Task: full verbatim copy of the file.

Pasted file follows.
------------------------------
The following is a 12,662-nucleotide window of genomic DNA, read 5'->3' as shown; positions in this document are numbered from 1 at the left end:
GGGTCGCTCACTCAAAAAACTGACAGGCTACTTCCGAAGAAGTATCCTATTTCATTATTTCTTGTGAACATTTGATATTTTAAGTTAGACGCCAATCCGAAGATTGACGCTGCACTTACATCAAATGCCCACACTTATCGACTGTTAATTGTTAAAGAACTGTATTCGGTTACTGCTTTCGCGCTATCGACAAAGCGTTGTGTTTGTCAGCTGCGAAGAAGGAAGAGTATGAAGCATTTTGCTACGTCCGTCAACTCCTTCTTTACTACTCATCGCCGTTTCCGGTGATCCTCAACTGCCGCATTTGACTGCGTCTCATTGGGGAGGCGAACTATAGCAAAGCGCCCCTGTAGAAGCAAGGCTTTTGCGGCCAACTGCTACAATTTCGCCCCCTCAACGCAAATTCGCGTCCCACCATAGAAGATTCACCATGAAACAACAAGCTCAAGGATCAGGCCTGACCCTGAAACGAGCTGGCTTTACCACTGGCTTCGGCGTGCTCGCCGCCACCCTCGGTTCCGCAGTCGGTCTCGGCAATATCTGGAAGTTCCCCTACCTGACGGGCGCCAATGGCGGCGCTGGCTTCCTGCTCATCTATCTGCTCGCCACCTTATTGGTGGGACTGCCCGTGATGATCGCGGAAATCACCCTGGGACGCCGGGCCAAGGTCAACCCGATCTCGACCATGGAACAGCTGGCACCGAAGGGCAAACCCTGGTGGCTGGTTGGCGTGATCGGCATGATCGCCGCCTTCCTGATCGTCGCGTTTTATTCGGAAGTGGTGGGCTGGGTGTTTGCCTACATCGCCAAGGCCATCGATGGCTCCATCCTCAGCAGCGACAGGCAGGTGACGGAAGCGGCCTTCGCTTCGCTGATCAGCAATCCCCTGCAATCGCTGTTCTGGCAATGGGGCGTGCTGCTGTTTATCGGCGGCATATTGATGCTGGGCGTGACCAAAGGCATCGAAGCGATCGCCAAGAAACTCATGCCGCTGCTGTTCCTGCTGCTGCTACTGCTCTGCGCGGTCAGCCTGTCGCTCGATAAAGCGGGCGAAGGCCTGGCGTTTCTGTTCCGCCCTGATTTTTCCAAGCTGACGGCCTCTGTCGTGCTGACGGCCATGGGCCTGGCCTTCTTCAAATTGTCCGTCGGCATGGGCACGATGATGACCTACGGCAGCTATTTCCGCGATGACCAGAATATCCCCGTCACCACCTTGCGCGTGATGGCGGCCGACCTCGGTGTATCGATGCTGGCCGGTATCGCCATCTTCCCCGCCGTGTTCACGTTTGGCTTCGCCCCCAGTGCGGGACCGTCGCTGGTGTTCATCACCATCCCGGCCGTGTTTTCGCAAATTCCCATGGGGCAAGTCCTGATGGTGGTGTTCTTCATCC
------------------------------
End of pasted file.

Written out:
The following is a 12,662-nucleotide window of genomic DNA, read 5'->3' as shown; positions in this document are numbered from 1 at the left end:
GGGTCGCTCACTCAAAAAACTGACAGGCTACTTCCGAAGAAGTATCCTATTTCATTATTTCTTGTGAACATTTGATATTTTAAGTTAGACGCCAATCCGAAGATTGACGCTGCACTTACATCAAATGCCCACACTTATCGACTGTTAATTGTTAAAGAACTGTATTCGGTTACTGCTTTCGCGCTATCGACAAAGCGTTGTGTTTGTCAGCTGCGAAGAAGGAAGAGTATGAAGCATTTTGCTACGTCCGTCAACTCCTTCTTTACTACTCATCGCCGTTTCCGGTGATCCTCAACTGCCGCATTTGACTGCGTCTCATTGGGGAGGCGAACTATAGCAAAGCGCCCCTGTAGAAGCAAGGCTTTTGCGGCCAACTGCTACAATTTCGCCCCCTCAACGCAAATTCGCGTCCCACCATAGAAGATTCACCATGAAACAACAAGCTCAAGGATCAGGCCTGACCCTGAAACGAGCTGGCTTTACCACTGGCTTCGGCGTGCTCGCCGCCACCCTCGGTTCCGCAGTCGGTCTCGGCAATATCTGGAAGTTCCCCTACCTGACGGGCGCCAATGGCGGCGCTGGCTTCCTGCTCATCTATCTGCTCGCCACCTTATTGGTGGGACTGCCCGTGATGATCGCGGAAATCACCCTGGGACGCCGGGCCAAGGTCAACCCGATCTCGACCATGGAACAGCTGGCACCGAAGGGCAAACCCTGGTGGCTGGTTGGCGTGATCGGCATGATCGCCGCCTTCCTGATCGTCGCGTTTTATTCGGAAGTGGTGGGCTGGGTGTTTGCCTACATCGCCAAGGCCATCGATGGCTCCATCCTCAGCAGCGACAGGCAGGTGACGGAAGCGGCCTTCGCTTCGCTGATCAGCAATCCCCTGCAATCGCTGTTCTGGCAATGGGGCGTGCTGCTGTTTATCGGCGGCATATTGATGCTGGGCGTGACCAAAGGCATCGAAGCGATCGCCAAGAAACTCATGCCGCTGCTGTTCCTGCTGCTGCTACTGCTCTGCGCGGTCAGCCTGTCGCTCGATAAAGCGGGCGAAGGCCTGGCGTTTCTGTTCCGCCCTGATTTTTCCAAGCTGACGGCCTCTGTCGTGCTGACGGCCATGGGCCTGGCCTTCTTCAAATTGTCCGTCGGCATGGGCACGATGATGACCTACGGCAGCTATTTCCGCGATGACCAGAATATCCCCGTCACCACCTTGCGCGTGATGGCGGCCGACCTCGGTGTATCGATGCTGGCCGGTATCGCCATCTTCCCCGCCGTGTTCACGTTTGGCTTCGCCCCCAGTGCGGGACCGTCGCTGGTGTTCATCACCATCCCGGCCGTGTTTTCGCAAATTCCCATGGGGCAAGTCCTGATGGTGGTGTTCTTCATCC